30. 30. 2023 Online government services could become better by being less visible. Only bothering citizens if they have to – if they need more input, or if there is a problem. As UX guru Alan Cooper once put it: “People’s ideal interface is one where their goals are achieved almost by magic …. No matter how wonderful your interface is, less of it would always be better.”
  31. 31. Digital technology threatens and tests the boundaries of the nation state
  32. 32. 2023 Big corporations pay no tax. Global government efforts to close loopholes resulted in the corporations sending their servers into near earth orbit where they cannot be touched. In a continued attempt to censor the web – China imprisons 3 men who developed VPN software that allows people to bypass the Great Fire-Wall. The source code is now in the wild and has been downloaded by thousands of developers. 14% of the health service budget now comes from sales of licensed narcotics and hang-over free alcohol through “Govdrop”, a third generation take on the Silk Road site that grabbed headlines ten years ago. Which of these is the craziest approach?
  33. 33. 2023 From the MI5 raid on the Guardian where they smashed physical hard-drives to the attempts to prevent file-sharing online through sites like Napster – what we have seen is that old-world thinking often struggles to control digital problems. Conversely where digital change has been embraced it has often had more success. Napster was quickly replaced, but Spotify has done more to reduce illegal file-sharing than any of the high profile enforcement cases. Maybe a future government-sanctioned ‘Silk Road’ isn’t that crazy after all.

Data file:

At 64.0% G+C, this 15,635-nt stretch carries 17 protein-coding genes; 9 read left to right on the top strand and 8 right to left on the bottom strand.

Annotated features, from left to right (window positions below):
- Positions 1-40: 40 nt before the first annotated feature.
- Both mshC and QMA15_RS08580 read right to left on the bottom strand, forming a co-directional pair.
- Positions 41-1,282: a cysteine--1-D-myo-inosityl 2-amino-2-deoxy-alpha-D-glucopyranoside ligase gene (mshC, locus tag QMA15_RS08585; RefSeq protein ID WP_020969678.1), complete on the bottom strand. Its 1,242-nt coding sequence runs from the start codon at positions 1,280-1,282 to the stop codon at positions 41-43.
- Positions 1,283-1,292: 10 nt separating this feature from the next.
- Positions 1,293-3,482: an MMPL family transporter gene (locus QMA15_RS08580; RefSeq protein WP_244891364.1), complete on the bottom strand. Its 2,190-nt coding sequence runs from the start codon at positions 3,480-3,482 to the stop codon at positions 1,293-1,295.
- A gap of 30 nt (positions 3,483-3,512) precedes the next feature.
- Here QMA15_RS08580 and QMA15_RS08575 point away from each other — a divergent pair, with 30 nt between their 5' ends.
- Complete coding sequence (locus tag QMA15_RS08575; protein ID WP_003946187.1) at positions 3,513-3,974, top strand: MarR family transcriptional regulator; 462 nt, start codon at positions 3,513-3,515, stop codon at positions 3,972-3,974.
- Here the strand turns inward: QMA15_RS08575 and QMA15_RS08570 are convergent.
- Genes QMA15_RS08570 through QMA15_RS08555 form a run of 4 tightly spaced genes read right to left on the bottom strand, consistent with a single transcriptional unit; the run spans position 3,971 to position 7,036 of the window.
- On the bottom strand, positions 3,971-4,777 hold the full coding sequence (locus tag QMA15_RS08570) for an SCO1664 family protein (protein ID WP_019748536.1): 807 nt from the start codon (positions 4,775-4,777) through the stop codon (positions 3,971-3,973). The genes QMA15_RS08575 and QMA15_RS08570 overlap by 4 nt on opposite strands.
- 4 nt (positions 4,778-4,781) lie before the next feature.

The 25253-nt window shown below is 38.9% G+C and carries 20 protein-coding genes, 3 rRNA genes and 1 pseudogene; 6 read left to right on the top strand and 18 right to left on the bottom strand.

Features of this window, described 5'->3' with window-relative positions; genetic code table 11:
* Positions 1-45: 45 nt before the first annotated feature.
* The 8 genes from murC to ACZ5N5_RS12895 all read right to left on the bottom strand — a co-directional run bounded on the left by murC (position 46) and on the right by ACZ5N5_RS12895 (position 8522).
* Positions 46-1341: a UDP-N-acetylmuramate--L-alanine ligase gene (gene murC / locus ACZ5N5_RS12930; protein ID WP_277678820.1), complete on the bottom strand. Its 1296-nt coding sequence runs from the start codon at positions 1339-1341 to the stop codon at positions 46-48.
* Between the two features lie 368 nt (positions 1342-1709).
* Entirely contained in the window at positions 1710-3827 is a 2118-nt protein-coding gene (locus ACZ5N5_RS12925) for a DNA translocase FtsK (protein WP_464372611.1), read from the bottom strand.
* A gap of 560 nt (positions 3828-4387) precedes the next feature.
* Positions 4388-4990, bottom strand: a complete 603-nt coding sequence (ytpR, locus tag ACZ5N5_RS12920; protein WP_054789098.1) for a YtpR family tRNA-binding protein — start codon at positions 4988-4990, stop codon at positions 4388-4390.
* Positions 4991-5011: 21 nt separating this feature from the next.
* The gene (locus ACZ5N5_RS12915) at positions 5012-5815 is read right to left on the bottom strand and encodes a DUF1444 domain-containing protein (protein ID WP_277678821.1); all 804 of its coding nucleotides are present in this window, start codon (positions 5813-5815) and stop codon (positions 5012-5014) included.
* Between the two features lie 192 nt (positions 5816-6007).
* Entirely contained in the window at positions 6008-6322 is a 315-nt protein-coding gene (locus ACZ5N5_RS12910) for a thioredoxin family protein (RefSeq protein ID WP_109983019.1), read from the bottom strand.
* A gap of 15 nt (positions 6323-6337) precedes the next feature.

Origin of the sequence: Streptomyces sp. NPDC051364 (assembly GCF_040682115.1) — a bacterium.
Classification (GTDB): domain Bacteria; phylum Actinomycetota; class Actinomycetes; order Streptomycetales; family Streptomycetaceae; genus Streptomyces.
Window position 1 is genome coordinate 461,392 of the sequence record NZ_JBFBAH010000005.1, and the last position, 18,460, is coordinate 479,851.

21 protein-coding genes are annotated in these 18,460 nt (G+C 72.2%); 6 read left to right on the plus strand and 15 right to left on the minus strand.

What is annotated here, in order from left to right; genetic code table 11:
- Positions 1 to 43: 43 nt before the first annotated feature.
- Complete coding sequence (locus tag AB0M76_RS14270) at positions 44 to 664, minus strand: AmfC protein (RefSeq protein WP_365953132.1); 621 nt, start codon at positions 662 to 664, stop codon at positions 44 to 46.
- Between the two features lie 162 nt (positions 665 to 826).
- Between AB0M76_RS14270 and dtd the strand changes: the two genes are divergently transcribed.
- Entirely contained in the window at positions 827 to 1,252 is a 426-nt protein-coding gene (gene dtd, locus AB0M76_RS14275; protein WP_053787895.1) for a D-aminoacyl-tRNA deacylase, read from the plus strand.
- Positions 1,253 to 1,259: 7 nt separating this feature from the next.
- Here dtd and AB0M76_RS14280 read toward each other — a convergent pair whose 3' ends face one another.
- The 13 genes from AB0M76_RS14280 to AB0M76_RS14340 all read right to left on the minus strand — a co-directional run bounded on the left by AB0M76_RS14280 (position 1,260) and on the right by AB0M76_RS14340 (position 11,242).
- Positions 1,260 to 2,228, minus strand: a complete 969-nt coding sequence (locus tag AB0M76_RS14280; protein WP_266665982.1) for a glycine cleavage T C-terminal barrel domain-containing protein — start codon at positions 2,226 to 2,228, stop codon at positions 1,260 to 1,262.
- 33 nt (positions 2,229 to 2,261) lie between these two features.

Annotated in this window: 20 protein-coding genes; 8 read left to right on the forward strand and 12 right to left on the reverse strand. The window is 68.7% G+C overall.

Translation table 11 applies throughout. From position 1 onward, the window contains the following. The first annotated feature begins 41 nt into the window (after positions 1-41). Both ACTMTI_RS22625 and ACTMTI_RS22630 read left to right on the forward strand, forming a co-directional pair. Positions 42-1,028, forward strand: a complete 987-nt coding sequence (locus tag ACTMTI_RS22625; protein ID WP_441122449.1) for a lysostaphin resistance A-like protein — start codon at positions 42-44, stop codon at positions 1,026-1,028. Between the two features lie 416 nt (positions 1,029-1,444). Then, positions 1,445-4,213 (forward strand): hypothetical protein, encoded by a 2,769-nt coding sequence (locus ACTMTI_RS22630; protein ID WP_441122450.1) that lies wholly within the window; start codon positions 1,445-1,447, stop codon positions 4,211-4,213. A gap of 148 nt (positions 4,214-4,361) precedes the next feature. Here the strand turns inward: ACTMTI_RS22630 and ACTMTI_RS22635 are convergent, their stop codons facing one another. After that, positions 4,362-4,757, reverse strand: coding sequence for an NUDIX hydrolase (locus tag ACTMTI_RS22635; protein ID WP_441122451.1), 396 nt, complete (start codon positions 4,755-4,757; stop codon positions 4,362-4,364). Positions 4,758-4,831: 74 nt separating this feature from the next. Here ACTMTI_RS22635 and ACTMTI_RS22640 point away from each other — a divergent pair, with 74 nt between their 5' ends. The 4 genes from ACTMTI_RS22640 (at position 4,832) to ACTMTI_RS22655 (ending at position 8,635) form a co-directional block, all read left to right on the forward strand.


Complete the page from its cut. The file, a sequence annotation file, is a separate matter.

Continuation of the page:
34. 34. Beyond the visible horizon…
  35. 35. The community hive-mind Researchers are working on thought controlled devices TODAY. What if government had live data on how the populous feels?
  36. 36. The politics of the crowd can produce dangerous results Sometimes government needs to listen to its citizens. But sometimes it needs to help society to move on. Would we have made the leaps forward in gender, race or sexual equality that we have if the majority opinion won every time?
  37. 37. In conclusion The future trajectory of society and digital technology is not only changing the way we interact with government – it is forcing us to reconsider what government is actually for and what role it should play in our daily lives. There are few certainties for where we are collectively heading. We cannot get off the wave – instead government organisations must learn to work in a constantly changing landscape enabled by digital transformation and an increasingly networked world.
  38. 38. Contact me: Ian.huckvale@readingroom.com Follow me: IanHux@twitter.com Further writing from me blog.readingroom.com